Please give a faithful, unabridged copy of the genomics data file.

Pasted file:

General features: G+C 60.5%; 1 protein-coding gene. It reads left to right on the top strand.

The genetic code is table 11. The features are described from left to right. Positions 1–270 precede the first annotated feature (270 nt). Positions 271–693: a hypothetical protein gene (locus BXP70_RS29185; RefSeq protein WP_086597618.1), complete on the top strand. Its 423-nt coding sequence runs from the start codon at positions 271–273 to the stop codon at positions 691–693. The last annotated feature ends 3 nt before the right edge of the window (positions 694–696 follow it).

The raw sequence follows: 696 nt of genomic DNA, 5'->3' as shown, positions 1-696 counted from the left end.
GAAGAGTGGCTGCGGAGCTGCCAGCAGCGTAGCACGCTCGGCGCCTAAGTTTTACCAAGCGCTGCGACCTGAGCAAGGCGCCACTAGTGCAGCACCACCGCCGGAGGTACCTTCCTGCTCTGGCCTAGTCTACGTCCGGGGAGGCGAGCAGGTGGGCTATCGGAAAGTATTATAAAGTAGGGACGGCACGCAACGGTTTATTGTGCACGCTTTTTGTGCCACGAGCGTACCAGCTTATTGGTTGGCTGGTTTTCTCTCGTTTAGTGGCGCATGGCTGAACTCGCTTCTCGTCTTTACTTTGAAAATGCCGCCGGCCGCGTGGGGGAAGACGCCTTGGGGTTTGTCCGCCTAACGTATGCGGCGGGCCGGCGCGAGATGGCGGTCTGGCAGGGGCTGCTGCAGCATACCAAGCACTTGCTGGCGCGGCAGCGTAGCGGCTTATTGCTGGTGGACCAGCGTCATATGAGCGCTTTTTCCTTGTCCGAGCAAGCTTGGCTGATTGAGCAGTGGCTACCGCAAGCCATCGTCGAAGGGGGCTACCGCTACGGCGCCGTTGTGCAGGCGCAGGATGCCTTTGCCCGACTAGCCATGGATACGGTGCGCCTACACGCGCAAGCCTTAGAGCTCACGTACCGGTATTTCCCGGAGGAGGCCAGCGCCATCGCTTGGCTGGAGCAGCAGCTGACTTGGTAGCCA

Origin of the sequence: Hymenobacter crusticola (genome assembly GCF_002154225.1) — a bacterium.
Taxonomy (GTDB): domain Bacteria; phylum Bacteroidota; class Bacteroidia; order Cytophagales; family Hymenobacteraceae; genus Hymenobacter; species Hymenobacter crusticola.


General features: G+C 60.5%; 1 protein-coding gene. It reads left to right on the top strand.

The genetic code is table 11. The features are described from left to right. Positions 1–270 precede the first annotated feature (270 nt). Positions 271–693: a hypothetical protein gene (locus BXP70_RS29185; RefSeq protein WP_086597618.1), complete on the top strand. Its 423-nt coding sequence runs from the start codon at positions 271–273 to the stop codon at positions 691–693. The last annotated feature ends 3 nt before the right edge of the window (positions 694–696 follow it).

The raw sequence follows: 696 nt of genomic DNA, 5'->3' as shown, positions 1-696 counted from the left end.
GAAGAGTGGCTGCGGAGCTGCCAGCAGCGTAGCACGCTCGGCGCCTAAGTTTTACCAAGCGCTGCGACCTGAGCAAGGCGCCACTAGTGCAGCACCACCGCCGGAGGTACCTTCCTGCTCTGGCCTAGTCTACGTCCGGGGAGGCGAGCAGGTGGGCTATCGGAAAGTATTATAAAGTAGGGACGGCACGCAACGGTTTATTGTGCACGCTTTTTGTGCCACGAGCGTACCAGCTTATTGGTTGGCTGGTTTTCTCTCGTTTAGTGGCGCATGGCTGAACTCGCTTCTCGTCTTTACTTTGAAAATGCCGCCGGCCGCGTGGGGGAAGACGCCTTGGGGTTTGTCCGCCTAACGTATGCGGCGGGCCGGCGCGAGATGGCGGTCTGGCAGGGGCTGCTGCAGCATACCAAGCACTTGCTGGCGCGGCAGCGTAGCGGCTTATTGCTGGTGGACCAGCGTCATATGAGCGCTTTTTCCTTGTCCGAGCAAGCTTGGCTGATTGAGCAGTGGCTACCGCAAGCCATCGTCGAAGGGGGCTACCGCTACGGCGCCGTTGTGCAGGCGCAGGATGCCTTTGCCCGACTAGCCATGGATACGGTGCGCCTACACGCGCAAGCCTTAGAGCTCACGTACCGGTATTTCCCGGAGGAGGCCAGCGCCATCGCTTGGCTGGAGCAGCAGCTGACTTGGTAGCCA

Origin of the sequence: Hymenobacter crusticola (genome assembly GCF_002154225.1) — a bacterium.
Taxonomy (GTDB): domain Bacteria; phylum Bacteroidota; class Bacteroidia; order Cytophagales; family Hymenobacteraceae; genus Hymenobacter; species Hymenobacter crusticola.